In a separate question (see further down) about literary influences, Krueger mentioned his indebtedness to Tony Hillerman, who was really the first to write about another culture in a mystery novel. He mentioned Margaret Coel (and some other names I couldn't write fast enough to catch).
Minnesota has become quite a place for mystery writers--why do you think that is?
The flip answer is cabin fever, he said, laughing. (We all spent quite a bit of this conversation laughing.) At the end of a cold winter, it could make you want to kill somebody. But in all seriousness, he said that the choices and values that Minnesota has come to cultivate contribute to this: Minnesota has decided that the arts are important and Minnesota spends a lot of money on the arts, from film and theater to visual arts and writing. Minnesota has made itself into a place that cultivates and supports artists, which is why there are so many fine writers coming from and writing about the state. He said that he's tried to write about other environments where he's lived--Colorado, California--and they simply haven't inspired him in the same way that Minnesota has.
Do you base your characters on people you know?
Most of his characters are Frankenstein creations, bits and pieces of real people, human nature, that sort of thing. Every once in a while a real person does show up in a book, but that usually happens as a result of things like charity auctions, and he creates a character in a book specifically for that person. When he asks them, "Would you like to be a good person or a bad person?" the overwhelming answer was that people wanted to be bad--even his wife's cousin was thrilled to be written in as a prostitute. :)
Do you think about the block element of "too little information" when creating suspense?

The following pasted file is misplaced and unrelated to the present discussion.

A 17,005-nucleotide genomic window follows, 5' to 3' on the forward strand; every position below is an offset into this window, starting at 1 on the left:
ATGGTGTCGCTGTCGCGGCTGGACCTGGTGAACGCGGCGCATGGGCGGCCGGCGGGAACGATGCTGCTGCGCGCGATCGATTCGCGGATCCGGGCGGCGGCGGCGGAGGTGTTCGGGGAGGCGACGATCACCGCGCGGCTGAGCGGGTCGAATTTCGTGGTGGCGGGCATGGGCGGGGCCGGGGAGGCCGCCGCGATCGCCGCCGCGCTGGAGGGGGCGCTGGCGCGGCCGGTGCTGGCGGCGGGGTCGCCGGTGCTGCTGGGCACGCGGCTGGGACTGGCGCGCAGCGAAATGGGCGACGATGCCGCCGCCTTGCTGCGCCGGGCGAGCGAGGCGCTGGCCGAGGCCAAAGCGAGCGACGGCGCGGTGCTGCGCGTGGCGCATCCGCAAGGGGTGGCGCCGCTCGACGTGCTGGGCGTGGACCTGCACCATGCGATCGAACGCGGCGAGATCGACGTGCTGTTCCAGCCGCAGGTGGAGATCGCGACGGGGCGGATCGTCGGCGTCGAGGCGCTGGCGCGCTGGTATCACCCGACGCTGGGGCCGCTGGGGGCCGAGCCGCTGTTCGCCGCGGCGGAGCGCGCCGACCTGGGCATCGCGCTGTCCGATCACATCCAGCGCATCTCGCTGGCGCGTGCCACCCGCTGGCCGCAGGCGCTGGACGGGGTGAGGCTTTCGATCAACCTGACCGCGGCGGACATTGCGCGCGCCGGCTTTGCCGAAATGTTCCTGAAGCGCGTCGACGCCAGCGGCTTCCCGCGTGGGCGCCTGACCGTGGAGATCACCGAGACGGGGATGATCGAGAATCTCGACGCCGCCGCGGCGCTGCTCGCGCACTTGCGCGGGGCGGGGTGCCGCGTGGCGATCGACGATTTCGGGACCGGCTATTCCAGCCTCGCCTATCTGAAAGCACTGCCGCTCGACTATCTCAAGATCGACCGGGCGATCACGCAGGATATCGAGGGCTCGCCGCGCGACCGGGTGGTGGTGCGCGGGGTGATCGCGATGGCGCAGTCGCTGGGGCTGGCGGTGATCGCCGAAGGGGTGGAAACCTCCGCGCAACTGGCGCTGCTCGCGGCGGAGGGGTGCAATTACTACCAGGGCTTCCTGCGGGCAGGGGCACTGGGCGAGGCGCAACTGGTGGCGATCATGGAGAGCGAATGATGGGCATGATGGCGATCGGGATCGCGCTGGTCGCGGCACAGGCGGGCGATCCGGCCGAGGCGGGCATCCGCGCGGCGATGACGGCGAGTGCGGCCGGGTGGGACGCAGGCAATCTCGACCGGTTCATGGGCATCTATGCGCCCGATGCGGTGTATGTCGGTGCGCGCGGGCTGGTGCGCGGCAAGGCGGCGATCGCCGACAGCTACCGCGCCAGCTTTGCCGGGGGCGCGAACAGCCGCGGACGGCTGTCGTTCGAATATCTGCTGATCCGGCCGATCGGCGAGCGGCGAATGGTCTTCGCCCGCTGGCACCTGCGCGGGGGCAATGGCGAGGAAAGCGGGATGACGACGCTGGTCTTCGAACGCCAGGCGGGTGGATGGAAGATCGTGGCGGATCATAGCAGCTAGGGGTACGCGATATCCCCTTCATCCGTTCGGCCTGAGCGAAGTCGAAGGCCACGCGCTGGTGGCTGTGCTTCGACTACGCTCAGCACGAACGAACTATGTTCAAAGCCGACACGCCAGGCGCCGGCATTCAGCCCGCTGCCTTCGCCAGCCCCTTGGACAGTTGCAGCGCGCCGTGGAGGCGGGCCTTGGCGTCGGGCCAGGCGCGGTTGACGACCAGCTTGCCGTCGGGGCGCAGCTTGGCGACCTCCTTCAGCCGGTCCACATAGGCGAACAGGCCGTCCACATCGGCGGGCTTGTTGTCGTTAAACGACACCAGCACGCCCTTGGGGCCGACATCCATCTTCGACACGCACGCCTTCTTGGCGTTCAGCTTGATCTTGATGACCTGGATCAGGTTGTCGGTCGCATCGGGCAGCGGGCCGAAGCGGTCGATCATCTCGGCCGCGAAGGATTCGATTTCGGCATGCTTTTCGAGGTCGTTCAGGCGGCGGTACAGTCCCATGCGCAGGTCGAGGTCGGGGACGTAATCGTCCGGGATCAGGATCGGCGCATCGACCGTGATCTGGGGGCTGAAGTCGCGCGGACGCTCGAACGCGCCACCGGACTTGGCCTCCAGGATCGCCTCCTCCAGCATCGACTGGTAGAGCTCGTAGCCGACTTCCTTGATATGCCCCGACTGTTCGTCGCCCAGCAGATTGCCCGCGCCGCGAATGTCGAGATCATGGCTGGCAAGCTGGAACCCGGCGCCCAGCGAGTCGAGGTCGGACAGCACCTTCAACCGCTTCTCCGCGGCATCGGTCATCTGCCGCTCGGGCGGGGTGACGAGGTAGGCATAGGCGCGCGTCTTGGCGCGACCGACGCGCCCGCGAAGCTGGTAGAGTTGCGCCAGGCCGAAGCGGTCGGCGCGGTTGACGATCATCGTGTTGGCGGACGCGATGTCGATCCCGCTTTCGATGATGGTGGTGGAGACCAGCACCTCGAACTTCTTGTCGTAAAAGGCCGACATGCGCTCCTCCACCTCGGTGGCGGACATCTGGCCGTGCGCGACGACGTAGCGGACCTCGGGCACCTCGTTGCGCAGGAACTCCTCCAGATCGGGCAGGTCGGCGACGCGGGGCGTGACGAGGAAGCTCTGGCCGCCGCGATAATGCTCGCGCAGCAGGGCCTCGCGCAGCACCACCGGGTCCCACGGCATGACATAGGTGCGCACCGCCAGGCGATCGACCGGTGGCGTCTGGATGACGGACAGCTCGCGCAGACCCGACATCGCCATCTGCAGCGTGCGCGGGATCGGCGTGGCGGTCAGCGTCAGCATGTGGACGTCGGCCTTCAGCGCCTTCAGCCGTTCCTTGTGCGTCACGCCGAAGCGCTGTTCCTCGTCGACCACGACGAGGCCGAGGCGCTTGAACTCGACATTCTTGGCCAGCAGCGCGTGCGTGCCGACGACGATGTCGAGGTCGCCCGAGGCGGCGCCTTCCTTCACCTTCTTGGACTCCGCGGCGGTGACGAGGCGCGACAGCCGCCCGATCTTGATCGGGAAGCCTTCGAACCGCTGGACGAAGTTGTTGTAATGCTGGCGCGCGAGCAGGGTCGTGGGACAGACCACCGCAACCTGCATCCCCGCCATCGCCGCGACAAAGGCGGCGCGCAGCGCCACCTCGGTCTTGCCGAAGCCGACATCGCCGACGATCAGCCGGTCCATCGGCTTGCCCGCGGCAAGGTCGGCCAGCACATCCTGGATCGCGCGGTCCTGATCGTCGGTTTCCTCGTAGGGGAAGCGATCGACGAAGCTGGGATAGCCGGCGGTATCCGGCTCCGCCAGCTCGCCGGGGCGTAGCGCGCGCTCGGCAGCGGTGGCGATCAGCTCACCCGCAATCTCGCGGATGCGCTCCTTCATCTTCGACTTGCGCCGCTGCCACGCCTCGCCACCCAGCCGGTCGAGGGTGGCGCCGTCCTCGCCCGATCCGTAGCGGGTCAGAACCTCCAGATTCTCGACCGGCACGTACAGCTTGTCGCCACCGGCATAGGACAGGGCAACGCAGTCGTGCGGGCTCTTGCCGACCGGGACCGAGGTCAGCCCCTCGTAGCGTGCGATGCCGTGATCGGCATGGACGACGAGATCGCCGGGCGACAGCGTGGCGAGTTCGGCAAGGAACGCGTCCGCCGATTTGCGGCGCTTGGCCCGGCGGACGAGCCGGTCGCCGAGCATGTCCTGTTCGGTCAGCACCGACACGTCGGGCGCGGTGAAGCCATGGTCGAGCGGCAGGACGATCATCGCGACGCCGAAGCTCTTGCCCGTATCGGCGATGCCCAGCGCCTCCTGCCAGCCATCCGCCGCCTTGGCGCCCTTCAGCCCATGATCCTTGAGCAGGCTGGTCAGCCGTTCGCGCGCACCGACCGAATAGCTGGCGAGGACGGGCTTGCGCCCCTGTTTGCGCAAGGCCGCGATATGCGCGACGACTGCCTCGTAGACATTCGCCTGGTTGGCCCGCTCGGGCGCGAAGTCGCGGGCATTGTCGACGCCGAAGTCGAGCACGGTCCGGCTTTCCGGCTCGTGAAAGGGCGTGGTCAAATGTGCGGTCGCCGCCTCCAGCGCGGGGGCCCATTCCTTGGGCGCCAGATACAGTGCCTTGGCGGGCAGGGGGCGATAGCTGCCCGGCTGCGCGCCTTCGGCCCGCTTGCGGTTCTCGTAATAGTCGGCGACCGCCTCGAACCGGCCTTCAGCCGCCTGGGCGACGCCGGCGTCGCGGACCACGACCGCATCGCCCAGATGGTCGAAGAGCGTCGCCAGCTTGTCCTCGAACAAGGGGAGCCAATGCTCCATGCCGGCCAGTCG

Though I'm not sure he knew exactly what we were asking, Krueger said that the willing suspension of disbelief in a mystery novel is based on one thing: that a reader believes that a character is desperate enough, greedy enough, scared enough to commit murder.
What writers influenced you as you were starting to write mysteries and who do you read now?
He said that his father, being an English teacher, raised his kids on Literature With a Capital L. (And I anticipate this aspect being a part of our classroom conversation as we continue to discuss "what is literature?") So he was raised on the classics, not even reading the Hardy Boys or Nancy Drew. So when he started writing mysteries, he read Tony Hillerman and other contemporaries, and now he's going back to read the classics, Raymond Chandler and Dashiell Hammett, Ross McDonald and James M. Cain, those ones. (I wanted to talk to him more about this classic aspect, because we've read some of the same works--Poe and Conan Doyle and Christie--and Krueger did say to send him an email when we finish the book (this was in the spoiler alert about the character who died) and I might ask him to elaborate on this at that point.)
We asked other questions, about the role of the Windigo, about revision and drafting, about writing a series. We finished up by talking about his new non-Cork novel, Ordinary Grace, which is set in southern Minnesota in 1961 (it's being released in March) and I asked about the difference in writing a novel set in northern Minnesota and a novel set in southern Minnesota. For myself, I know these two areas fairly well and I know there would have to be some differences. He said in reality, the sense of place is just as important in Ordinary Grace as it is in the Cork novels, and we didn't really have time to get into the ways that the flat, agrarian, very-German aspects of the Minnesota River Valley shape people differently than the wooded areas of the Iron Range, other than he said that the very individualistic aspects of people in the north contrast very strongly with the need for community conforming in the more agrarian south.
At the end, we thanked him, signed off, and in the remaining few minutes, my class and I talked about what we'd just heard. They were so excited. Bubbly kind of sparkle in their eye kind of excited. A few of my students stayed after class as I packed up my bag, seemingly unwilling to want the experience to end. Yes, my dear students, this is learning at its best, where the conversations and the learning and what you know and what you don't know crosses the boundaries of the classroom and you take that energy with you into the rest of your day.